• Consider the positive scenario. The pretest probability for orthostatic syncope is 18%; assume they do have OH based on orthostatic VS, PLR 4.9; posttest probability = 52%. Can we say this patient definitely has OH as the cause of syncope? No.

Danger on both sides

There are two dangers with orthostatic vitals.

  • If negative for OH, the patient may still have volume loss, blood loss, or orthostatic syncope. Worse, the clinician may feel false assurance that these conditions have been ruled out.

  • On the other hand, if OH is present, the clinician may have premature closure, assume the cause of syncope is OH, not pursue other potentially lethal causes, and miss a critical diagnosis.

So…what to do?

So, what should we do with this information? Some, like Anand Swaminathan, advocate that orthostatic vitals should not be done at all. It’s hard to vigorously argue against that point of view. However, we have one guideline recommending OVS in all patients with syncope. So, we can’t just ignore orthostatics. Also, the cost is minimal and harm is nil. However, I agree with the authors, doing OVS in all syncope patients, as the guideline states, is overkill.

My take home points

  1. A HR increase of >30 from supine to standing is helpful in detecting acute, large volume blood loss (>630mL). Source: JAMA

  2. If a patient is unable to stand due to severe postural dizziness, this is helpful in determining large volume blood loss (>630mL). Source: JAMA

  3. OVS are not helpful in diagnosing or determining the severity of other causes of volume depletion not related to blood loss. Source: JAMA

  4. Normal OVS measurements do not rule out anything. Normal OVS should not be considered reassuring or factor into decision making about whether or not a patient is safe for discharge if there are other concerning clinical features. Source: JAMA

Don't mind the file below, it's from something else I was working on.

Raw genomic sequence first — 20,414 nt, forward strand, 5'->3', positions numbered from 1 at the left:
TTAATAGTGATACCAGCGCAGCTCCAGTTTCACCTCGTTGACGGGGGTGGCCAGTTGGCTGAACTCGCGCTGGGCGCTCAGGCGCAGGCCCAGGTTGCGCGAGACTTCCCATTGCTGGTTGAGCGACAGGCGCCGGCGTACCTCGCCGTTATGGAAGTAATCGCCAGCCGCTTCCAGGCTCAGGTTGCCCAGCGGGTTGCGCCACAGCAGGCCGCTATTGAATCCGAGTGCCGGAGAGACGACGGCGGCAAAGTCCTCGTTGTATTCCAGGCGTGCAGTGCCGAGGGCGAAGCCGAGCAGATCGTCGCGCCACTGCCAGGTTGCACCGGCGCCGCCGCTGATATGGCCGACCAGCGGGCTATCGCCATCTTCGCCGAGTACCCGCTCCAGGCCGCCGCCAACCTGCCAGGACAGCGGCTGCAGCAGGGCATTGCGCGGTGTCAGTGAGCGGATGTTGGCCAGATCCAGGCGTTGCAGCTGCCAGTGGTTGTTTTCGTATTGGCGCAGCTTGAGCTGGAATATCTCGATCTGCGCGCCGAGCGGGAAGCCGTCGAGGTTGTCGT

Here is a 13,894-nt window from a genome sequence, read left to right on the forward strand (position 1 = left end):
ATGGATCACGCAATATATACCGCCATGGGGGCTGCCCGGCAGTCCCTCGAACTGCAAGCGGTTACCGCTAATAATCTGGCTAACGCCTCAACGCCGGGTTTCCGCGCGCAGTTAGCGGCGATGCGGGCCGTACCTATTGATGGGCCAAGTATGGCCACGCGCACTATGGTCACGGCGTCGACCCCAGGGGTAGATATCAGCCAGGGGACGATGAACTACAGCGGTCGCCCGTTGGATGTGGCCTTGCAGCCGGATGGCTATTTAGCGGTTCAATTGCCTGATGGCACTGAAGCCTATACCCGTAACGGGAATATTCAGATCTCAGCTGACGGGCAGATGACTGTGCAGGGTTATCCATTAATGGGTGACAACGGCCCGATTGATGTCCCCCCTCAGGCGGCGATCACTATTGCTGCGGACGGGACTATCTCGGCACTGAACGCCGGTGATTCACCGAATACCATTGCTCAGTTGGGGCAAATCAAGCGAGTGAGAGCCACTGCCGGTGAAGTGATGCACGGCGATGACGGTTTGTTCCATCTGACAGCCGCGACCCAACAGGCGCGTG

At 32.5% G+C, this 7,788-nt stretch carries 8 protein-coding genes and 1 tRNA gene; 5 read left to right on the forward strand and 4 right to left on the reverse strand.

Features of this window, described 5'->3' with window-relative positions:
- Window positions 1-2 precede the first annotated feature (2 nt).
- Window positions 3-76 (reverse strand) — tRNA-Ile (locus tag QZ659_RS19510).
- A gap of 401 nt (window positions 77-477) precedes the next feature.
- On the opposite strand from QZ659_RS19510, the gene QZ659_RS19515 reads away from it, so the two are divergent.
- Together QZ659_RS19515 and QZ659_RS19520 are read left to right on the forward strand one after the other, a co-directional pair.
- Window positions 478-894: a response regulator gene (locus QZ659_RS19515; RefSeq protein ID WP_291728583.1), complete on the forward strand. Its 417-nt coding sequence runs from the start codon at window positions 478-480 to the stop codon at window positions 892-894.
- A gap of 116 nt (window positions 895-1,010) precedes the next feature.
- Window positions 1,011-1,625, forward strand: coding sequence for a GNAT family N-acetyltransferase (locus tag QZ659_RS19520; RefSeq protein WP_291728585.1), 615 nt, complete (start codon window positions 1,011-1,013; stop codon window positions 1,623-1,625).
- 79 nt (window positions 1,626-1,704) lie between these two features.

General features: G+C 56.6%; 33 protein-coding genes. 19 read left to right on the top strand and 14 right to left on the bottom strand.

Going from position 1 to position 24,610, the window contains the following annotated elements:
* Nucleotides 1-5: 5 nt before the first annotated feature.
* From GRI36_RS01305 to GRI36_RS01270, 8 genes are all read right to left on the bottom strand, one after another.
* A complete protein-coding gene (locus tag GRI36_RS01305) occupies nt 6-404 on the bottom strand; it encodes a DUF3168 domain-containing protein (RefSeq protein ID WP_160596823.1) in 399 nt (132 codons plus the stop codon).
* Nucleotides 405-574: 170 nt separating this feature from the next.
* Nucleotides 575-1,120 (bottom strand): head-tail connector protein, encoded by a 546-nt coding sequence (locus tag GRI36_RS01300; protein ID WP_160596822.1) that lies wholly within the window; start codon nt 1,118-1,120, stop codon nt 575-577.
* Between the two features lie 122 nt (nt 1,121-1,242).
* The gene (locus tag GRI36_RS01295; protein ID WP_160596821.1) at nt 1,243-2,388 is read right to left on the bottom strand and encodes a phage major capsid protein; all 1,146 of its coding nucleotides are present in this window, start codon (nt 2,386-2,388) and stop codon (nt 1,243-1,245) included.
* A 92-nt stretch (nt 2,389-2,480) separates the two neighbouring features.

5. Abnormal OVS should be considered in clinical context. This does not conclusively rule in orthostatic hypotension as the cause of syncope. Further testing must still be carried out. Source: Letter in Ann of EM

  6. Some patients really have orthostatic hypotension as the cause of syncope, and OVS help confirm this diagnosis. But this is usually suggested by recurrent postural syncope on history, and other causes of syncope still require investigation. Source: This review

  7. Routine use of OVS in all syncope patients, as per the 2017 AHA guideline, is unhelpful and unnecessary. Source: This review

Another Spoonful

  • REBEL EM has a post that covers the diagnostic accuracy in detail. It is outstanding.

  • Anand Swaminathan stars in this Vimeo lecture. He makes a compelling case why OVS are not worth doing at all. However, the slide stating 44% of normal adolescents had OH is incorrect. The drop in SBP was at 20 seconds, but all resolved by 60 seconds.* The paper states, “All patients were normotensive within 1 minute of tilt.” So, this is not OH. That is actually normal.

  • emDOCs goes deep into syncope pearls and pitfalls.

  • The AHA syncope guideline in full text is here.

Do Orthostatic Vital Signs Have Utility in the Evaluation of Syncope? J Emerg Med. 2018 Dec;55(6):780-787. doi: 10.1016/j.jemermed.2018.09.011. Epub 2018 Oct 10.

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* Here is the key figure from the study in adolescents.



What are your thoughts?